Children who do not get into a grammar school will find themselves in "lower ability peer groups", which, in turn, "affects their chances of succeeding at school".
Professor Simon Burgess from the University of Bristol, who led the research, also said the inequality could be explained by the calibre of teaching in both types of schools.
Selective schooling systems sort pupils based on their ability and schools with high ability pupils are more likely to attract and retain high quality teaching staff.
This puts pupils who miss out on a grammar school place at an immediate disadvantage.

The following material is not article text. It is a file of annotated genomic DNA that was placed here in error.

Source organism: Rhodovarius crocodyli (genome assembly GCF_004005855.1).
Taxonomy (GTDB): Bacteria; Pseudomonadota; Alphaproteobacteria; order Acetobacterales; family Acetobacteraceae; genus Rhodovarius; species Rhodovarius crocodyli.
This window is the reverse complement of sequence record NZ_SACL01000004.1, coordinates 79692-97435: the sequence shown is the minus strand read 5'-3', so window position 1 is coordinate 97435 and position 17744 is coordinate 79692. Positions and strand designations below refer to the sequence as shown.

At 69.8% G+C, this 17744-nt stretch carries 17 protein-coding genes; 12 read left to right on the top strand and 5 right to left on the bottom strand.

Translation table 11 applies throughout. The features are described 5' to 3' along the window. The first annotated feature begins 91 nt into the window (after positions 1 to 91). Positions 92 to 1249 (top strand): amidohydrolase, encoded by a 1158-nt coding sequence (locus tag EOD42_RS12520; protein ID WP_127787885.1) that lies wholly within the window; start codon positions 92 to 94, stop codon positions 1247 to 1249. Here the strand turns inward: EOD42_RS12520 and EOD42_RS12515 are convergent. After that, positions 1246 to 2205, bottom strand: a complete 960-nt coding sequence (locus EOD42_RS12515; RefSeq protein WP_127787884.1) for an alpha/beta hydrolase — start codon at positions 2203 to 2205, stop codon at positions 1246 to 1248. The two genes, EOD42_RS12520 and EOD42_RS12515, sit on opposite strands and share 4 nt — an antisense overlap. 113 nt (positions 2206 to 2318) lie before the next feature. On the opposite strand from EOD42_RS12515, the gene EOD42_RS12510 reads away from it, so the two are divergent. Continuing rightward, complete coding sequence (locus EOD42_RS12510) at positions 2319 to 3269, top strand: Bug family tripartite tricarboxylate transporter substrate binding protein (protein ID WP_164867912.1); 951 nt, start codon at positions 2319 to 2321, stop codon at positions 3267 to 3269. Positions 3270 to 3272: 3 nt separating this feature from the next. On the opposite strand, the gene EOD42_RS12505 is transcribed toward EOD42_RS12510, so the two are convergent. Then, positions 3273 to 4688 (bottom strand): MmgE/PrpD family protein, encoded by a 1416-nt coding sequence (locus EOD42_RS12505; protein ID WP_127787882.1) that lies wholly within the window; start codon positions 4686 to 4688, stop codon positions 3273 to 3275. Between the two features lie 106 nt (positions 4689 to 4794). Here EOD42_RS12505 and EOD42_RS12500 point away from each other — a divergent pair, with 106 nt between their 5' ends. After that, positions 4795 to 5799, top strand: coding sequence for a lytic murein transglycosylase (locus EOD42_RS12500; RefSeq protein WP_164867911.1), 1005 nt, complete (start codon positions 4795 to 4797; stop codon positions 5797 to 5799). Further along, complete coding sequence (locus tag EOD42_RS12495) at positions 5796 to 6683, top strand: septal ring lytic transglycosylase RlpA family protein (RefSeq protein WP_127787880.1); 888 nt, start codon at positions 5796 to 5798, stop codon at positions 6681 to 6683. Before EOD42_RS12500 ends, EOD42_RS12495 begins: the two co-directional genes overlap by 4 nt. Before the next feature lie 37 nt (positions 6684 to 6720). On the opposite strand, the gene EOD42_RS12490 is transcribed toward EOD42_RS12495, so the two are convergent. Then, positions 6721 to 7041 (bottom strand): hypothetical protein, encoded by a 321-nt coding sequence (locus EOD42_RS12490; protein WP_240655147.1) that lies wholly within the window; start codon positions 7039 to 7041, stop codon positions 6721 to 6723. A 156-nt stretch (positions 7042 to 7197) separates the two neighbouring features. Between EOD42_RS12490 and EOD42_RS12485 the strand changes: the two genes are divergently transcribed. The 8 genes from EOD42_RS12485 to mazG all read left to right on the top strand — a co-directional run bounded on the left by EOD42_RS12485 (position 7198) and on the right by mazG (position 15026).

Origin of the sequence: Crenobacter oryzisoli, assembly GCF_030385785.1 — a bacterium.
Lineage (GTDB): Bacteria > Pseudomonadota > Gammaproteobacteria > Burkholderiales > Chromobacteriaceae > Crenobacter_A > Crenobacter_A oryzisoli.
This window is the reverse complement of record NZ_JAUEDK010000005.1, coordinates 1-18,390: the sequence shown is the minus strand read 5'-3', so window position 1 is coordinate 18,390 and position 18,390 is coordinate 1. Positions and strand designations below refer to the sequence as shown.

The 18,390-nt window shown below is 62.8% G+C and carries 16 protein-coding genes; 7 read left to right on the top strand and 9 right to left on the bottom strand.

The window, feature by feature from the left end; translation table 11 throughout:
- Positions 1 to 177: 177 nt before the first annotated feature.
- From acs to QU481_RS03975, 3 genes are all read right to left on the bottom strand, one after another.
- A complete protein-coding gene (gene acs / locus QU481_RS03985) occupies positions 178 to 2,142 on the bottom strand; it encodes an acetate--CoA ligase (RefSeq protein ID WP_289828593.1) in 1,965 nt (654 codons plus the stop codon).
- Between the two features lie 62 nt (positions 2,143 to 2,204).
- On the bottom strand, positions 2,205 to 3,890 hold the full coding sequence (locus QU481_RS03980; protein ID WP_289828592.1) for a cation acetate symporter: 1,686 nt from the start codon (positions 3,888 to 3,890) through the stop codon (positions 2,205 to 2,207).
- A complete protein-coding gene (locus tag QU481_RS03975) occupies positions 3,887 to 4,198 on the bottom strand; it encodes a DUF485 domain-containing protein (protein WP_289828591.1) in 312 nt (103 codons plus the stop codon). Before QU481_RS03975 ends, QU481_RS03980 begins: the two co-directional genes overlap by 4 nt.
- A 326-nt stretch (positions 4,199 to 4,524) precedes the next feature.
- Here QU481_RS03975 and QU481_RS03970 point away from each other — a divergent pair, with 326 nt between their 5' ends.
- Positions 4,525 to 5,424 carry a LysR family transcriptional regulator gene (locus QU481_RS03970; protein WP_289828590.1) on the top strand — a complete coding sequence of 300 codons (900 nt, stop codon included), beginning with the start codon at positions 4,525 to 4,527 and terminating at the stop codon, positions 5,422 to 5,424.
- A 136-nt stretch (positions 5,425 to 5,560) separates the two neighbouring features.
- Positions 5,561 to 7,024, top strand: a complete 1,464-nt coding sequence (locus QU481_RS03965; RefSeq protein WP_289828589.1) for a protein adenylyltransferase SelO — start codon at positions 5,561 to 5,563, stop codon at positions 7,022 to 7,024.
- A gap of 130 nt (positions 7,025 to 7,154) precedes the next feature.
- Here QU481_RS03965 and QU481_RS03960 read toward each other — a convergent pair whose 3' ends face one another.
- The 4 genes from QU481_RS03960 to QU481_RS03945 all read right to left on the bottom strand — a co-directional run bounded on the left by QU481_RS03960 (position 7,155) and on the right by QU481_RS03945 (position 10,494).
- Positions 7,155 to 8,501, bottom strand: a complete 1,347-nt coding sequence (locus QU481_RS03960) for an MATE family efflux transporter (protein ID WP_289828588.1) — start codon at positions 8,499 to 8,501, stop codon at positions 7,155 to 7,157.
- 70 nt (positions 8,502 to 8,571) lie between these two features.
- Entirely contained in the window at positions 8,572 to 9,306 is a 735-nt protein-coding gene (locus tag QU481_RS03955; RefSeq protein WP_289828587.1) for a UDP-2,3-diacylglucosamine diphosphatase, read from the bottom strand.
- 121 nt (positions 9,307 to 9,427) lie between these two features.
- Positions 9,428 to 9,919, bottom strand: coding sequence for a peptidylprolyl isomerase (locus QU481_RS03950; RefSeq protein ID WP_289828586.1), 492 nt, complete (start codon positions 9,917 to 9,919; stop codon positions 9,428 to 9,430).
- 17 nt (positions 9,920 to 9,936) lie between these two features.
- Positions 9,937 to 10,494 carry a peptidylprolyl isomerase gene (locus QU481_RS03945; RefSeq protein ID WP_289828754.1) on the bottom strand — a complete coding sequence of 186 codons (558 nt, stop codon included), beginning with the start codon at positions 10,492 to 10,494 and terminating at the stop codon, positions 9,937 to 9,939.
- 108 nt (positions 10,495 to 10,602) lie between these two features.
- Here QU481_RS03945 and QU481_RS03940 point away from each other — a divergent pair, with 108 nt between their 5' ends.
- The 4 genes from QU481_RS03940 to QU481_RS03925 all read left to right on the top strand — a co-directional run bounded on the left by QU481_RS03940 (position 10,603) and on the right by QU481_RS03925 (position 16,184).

In addition they will be part of lower ability peer groups, which also affects their chances of succeeding at school.
More top news
Rain across much of the remainder of the country
Singer knocks Oasis from their 18-year hold on the top spot as her third album sells more than 800,000 copies in its first week of release
Francois Hollande has urged British MPs to support David Cameron's plan to launch airstrikes against so-called Islamic State in Syria.